7. Beissinger SR, Snyder NFR, Ed. New World parrots in crisis, Washington DC, Smithsonian Institution Press 1992; 165-200.
  8. SOVON Vogelonderzoek, Ed. Atlas van de Nederlandse Broedvogels Nederlandse fauna deel 5, Nationaal Natuurhistorisch Museum Naturalis, KNNV Uitgeverij & European Invertebrate Survey Nederland, Leiden 2002.
  9. De Nobel P. De Geelvleugelara’s van Elswout en wijde omgeving. Fitis 2002; 38(5): 19-21.
  10. Panorama, Sanoma Uitgevers BV. 1981 nr. 53; 31 Dec. 42-3.
  11. Waarneming. nl Ara macao 2010.
  12. Lee ATK, Kumar S, Brightsmith DJ, Marsden SJ. Parrot claylick distribution in South America: do patterns of ‘‘where’’ help answer the question ‘‘why’’? Ecography 2009; 32: 1-11.
  13. Lara-Vásquez CE, Castaño-Rivas AM, Jonker RMV. Notasacerca de lasguacamayas (Psittacidae: Ara) introducidas en el municipio de Medellín, Colombia. Boletín SAO 2007; XVII: 104-10.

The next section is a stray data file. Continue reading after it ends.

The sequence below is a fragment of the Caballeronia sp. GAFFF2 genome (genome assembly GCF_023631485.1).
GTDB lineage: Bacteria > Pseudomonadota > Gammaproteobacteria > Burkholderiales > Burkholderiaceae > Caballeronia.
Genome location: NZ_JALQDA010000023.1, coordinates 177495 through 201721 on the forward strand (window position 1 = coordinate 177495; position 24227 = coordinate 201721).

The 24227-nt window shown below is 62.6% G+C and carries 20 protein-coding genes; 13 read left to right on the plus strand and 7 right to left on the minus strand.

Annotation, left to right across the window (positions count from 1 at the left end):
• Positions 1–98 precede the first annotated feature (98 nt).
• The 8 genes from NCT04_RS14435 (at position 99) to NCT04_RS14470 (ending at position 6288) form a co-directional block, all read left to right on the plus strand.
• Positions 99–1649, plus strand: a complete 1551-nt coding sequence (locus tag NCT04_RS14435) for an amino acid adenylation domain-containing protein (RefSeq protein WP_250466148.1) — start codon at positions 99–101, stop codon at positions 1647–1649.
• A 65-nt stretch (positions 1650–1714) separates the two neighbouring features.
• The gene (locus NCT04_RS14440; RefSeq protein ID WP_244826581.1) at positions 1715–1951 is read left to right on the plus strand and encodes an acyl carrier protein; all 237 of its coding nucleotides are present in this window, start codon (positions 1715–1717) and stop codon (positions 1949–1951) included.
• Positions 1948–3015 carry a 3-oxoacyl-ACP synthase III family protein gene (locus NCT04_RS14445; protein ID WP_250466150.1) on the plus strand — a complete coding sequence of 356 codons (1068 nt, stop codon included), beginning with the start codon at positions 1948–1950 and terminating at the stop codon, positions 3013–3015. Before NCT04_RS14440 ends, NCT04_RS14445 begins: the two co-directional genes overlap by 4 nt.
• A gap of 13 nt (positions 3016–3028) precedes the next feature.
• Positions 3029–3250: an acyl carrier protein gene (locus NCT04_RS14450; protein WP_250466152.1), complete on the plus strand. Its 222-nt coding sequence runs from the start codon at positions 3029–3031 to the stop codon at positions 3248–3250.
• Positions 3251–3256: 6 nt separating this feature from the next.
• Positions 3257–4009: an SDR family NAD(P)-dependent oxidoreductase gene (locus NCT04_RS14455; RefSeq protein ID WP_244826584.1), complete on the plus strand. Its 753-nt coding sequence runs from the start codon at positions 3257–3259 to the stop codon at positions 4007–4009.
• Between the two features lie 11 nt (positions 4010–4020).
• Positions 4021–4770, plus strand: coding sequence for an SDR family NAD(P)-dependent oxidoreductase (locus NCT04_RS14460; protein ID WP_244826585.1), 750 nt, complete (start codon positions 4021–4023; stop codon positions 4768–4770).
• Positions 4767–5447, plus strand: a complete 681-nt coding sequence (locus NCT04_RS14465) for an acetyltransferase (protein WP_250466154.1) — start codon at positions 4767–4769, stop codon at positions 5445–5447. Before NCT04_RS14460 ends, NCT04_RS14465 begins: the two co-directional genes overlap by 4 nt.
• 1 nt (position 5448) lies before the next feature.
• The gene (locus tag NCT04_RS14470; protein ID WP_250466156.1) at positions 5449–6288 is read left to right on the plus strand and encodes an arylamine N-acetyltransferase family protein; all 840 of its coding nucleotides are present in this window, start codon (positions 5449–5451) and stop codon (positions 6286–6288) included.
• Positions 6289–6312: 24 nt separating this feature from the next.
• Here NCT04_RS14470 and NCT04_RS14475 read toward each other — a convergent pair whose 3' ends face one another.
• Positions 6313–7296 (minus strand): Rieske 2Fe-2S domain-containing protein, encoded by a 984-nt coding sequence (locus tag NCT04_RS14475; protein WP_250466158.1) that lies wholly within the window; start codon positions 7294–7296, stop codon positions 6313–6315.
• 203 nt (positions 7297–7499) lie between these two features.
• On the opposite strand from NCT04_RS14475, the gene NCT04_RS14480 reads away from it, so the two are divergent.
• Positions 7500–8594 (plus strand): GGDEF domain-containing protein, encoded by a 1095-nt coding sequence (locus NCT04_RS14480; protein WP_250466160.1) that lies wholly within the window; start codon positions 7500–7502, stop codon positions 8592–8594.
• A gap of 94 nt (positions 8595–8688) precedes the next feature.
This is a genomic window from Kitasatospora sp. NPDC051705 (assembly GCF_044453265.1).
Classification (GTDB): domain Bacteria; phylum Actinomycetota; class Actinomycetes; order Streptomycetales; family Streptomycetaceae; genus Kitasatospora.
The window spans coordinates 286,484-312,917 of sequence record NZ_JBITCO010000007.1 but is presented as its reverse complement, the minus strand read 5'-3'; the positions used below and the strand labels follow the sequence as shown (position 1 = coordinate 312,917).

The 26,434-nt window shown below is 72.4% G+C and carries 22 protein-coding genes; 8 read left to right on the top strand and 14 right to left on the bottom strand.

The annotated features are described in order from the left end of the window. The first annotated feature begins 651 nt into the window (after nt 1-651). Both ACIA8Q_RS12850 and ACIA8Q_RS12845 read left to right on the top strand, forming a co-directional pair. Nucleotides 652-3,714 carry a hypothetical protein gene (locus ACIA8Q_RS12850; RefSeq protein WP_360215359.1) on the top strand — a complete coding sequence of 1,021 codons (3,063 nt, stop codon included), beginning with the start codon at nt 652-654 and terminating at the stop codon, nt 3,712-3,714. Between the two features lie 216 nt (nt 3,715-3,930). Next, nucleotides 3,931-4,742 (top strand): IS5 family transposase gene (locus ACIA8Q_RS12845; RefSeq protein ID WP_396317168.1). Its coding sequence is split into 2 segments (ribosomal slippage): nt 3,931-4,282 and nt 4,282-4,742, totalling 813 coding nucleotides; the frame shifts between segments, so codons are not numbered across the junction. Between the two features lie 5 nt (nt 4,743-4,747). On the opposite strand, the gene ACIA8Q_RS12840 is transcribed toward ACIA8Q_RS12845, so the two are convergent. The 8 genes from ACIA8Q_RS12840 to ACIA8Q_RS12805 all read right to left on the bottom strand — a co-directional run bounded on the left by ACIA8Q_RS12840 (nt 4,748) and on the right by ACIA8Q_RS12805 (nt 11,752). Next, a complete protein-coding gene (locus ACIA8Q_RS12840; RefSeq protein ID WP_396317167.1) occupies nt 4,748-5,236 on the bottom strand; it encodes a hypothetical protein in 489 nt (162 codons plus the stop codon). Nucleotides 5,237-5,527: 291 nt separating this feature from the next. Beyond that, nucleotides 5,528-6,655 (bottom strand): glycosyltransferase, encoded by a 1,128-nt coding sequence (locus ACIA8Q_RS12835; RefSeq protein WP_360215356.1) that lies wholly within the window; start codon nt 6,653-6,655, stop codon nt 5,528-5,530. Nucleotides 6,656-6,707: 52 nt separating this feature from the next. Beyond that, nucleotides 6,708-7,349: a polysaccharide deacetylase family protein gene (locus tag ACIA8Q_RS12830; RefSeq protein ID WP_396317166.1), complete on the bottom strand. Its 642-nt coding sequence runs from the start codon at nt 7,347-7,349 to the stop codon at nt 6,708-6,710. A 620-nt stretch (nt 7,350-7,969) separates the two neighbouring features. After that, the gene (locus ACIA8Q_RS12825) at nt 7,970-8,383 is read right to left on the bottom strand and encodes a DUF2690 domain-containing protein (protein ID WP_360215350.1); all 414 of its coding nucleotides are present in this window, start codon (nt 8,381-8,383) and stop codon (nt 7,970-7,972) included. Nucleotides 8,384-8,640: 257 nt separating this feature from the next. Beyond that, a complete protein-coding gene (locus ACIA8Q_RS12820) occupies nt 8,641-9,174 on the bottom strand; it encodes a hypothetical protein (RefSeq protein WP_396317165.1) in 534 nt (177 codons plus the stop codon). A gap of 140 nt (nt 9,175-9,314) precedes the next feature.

14. Vigo G, Williams M, Brightsmith DJ. Growth of Scarlet Macaw (Ara macao) chicks in southeastern Peru. Neotrop Ornithol 2011; 22: 143-53.
  15. UNEP-WCMC Checklist of CITES species (CD-ROM). CITES Secretariat, Geneva, Switzerland, and UNEP-WCMC, Cambridge, United Kingdom 2008.

See also: Old pictures of the Dutch Scarlet Macaws immensely valuable

References (1)

References allow you to track sources for this article, as well as articles that were written in response to this article.
« Bird smugglers continue brisk business | Main | Corella numbers soar in streets »